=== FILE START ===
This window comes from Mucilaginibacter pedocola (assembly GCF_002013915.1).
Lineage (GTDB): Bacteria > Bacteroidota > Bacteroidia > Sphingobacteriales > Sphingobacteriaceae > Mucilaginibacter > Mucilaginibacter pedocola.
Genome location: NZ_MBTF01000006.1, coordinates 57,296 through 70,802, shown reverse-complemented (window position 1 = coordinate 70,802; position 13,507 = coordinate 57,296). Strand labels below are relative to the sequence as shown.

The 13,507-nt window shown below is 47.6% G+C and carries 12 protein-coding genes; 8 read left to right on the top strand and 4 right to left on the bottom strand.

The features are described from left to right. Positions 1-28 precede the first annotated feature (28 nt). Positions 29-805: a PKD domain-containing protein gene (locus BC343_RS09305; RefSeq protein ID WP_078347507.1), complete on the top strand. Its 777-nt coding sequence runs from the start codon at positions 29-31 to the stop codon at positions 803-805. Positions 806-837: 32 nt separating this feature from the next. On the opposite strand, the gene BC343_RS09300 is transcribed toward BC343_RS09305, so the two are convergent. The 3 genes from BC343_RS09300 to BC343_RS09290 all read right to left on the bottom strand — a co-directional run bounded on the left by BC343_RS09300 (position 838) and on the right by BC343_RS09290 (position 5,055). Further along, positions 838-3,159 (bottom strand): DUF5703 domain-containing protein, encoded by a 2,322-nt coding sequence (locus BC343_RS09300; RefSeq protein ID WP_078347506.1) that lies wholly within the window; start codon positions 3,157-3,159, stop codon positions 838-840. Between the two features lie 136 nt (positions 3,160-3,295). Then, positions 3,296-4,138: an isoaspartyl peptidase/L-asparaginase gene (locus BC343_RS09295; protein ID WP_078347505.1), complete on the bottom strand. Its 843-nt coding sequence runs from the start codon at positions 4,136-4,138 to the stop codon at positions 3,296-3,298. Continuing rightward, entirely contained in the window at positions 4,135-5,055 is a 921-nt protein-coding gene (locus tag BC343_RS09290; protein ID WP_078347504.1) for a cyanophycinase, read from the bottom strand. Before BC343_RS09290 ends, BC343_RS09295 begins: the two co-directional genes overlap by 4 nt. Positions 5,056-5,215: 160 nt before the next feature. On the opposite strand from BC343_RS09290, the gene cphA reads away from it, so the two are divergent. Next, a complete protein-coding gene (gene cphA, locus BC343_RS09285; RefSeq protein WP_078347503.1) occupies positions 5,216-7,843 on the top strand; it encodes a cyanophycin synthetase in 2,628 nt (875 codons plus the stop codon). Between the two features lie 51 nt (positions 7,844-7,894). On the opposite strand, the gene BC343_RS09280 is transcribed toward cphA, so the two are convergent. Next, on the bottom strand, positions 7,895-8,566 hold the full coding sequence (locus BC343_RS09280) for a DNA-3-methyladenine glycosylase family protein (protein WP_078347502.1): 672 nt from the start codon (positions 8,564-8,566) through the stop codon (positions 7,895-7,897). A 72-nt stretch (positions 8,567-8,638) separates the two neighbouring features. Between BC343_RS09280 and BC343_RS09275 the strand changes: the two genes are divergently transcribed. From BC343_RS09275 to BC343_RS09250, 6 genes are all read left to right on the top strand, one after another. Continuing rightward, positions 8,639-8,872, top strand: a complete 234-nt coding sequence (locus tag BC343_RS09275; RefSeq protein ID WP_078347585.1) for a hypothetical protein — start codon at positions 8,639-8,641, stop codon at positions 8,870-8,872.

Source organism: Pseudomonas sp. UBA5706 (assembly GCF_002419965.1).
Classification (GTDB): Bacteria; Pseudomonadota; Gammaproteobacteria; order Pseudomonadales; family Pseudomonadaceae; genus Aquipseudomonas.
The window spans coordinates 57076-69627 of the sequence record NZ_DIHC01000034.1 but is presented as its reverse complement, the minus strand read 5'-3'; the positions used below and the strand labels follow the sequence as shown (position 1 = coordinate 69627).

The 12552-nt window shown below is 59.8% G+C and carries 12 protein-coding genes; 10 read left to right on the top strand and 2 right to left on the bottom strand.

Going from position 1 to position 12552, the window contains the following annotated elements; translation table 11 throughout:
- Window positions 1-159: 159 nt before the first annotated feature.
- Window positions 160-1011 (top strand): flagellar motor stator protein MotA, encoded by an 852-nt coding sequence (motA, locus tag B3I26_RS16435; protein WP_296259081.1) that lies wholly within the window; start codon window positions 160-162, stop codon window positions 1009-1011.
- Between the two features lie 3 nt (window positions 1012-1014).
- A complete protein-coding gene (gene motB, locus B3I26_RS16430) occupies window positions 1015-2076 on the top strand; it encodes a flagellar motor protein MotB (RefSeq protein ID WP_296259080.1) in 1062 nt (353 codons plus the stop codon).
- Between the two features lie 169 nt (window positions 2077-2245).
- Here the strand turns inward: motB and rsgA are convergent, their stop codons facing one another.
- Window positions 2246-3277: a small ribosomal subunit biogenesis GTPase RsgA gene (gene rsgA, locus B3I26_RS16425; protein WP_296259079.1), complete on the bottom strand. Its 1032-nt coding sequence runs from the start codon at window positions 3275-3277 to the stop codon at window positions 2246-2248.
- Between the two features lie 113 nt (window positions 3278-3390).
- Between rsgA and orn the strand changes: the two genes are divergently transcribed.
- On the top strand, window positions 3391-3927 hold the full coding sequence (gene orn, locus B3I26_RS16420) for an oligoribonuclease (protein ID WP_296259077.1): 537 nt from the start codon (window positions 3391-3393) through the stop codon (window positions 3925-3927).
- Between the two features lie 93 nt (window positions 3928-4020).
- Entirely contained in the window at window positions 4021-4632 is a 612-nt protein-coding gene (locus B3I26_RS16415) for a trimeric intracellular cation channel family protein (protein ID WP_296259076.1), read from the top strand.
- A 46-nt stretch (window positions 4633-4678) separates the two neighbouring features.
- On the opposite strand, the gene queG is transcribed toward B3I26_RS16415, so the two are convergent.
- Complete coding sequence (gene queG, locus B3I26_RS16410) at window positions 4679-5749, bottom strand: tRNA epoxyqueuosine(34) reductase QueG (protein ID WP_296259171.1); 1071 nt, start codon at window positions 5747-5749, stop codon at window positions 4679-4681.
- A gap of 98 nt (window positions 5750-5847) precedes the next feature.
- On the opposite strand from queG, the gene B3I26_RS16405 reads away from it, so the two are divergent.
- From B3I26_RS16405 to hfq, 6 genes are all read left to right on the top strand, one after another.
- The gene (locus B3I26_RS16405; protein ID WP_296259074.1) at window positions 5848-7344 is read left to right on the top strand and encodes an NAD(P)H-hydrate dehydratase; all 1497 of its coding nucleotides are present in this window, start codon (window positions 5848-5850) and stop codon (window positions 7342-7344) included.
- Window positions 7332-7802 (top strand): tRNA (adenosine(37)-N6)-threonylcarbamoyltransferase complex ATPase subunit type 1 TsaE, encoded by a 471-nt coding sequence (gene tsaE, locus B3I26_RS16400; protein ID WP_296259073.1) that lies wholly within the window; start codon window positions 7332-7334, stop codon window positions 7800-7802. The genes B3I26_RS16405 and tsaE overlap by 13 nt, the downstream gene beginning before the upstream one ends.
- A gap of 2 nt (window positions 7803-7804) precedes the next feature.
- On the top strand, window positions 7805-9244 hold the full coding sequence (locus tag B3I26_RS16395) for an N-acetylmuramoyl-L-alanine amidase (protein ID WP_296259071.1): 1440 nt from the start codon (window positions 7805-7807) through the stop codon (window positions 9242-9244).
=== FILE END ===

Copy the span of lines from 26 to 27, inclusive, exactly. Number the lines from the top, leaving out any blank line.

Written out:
- A gap of 98 nt (window positions 5750-5847) precedes the next feature.
- On the opposite strand from queG, the gene B3I26_RS16405 reads away from it, so the two are divergent.